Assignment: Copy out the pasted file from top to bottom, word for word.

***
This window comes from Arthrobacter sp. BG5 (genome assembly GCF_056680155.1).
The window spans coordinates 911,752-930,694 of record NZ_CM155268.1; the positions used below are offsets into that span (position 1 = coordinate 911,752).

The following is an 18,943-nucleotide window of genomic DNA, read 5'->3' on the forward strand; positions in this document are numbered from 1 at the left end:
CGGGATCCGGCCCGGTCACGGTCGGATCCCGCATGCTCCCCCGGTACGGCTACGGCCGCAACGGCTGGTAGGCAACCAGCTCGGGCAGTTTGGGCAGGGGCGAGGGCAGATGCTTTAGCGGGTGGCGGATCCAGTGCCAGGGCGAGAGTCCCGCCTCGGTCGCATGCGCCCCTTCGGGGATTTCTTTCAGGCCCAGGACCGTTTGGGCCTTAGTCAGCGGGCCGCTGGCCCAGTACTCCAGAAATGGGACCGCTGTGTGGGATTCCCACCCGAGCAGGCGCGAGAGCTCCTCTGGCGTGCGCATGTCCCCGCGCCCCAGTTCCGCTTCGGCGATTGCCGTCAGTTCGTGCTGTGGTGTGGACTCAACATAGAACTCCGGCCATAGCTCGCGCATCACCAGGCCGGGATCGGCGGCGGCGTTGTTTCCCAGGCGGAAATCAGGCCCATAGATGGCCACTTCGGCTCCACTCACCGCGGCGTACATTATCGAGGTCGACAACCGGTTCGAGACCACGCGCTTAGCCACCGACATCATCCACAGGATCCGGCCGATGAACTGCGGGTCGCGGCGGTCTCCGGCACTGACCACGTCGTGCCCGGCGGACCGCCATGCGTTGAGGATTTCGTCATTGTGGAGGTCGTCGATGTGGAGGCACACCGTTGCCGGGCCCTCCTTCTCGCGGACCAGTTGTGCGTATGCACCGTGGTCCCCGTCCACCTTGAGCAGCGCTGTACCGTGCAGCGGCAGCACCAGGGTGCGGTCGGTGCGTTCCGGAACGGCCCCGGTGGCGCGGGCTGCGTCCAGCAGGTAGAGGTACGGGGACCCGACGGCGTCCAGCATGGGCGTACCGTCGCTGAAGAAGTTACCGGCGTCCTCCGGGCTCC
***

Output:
This window comes from Arthrobacter sp. BG5 (genome assembly GCF_056680155.1).
The window spans coordinates 911,752-930,694 of record NZ_CM155268.1; the positions used below are offsets into that span (position 1 = coordinate 911,752).

The following is an 18,943-nucleotide window of genomic DNA, read 5'->3' on the forward strand; positions in this document are numbered from 1 at the left end:
CGGGATCCGGCCCGGTCACGGTCGGATCCCGCATGCTCCCCCGGTACGGCTACGGCCGCAACGGCTGGTAGGCAACCAGCTCGGGCAGTTTGGGCAGGGGCGAGGGCAGATGCTTTAGCGGGTGGCGGATCCAGTGCCAGGGCGAGAGTCCCGCCTCGGTCGCATGCGCCCCTTCGGGGATTTCTTTCAGGCCCAGGACCGTTTGGGCCTTAGTCAGCGGGCCGCTGGCCCAGTACTCCAGAAATGGGACCGCTGTGTGGGATTCCCACCCGAGCAGGCGCGAGAGCTCCTCTGGCGTGCGCATGTCCCCGCGCCCCAGTTCCGCTTCGGCGATTGCCGTCAGTTCGTGCTGTGGTGTGGACTCAACATAGAACTCCGGCCATAGCTCGCGCATCACCAGGCCGGGATCGGCGGCGGCGTTGTTTCCCAGGCGGAAATCAGGCCCATAGATGGCCACTTCGGCTCCACTCACCGCGGCGTACATTATCGAGGTCGACAACCGGTTCGAGACCACGCGCTTAGCCACCGACATCATCCACAGGATCCGGCCGATGAACTGCGGGTCGCGGCGGTCTCCGGCACTGACCACGTCGTGCCCGGCGGACCGCCATGCGTTGAGGATTTCGTCATTGTGGAGGTCGTCGATGTGGAGGCACACCGTTGCCGGGCCCTCCTTCTCGCGGACCAGTTGTGCGTATGCACCGTGGTCCCCGTCCACCTTGAGCAGCGCTGTACCGTGCAGCGGCAGCACCAGGGTGCGGTCGGTGCGTTCCGGAACGGCCCCGGTGGCGCGGGCTGCGTCCAGCAGGTAGAGGTACGGGGACCCGACGGCGTCCAGCATGGGCGTACCGTCGCTGAAGAAGTTACCGGCGTCCTCCGGGCTCC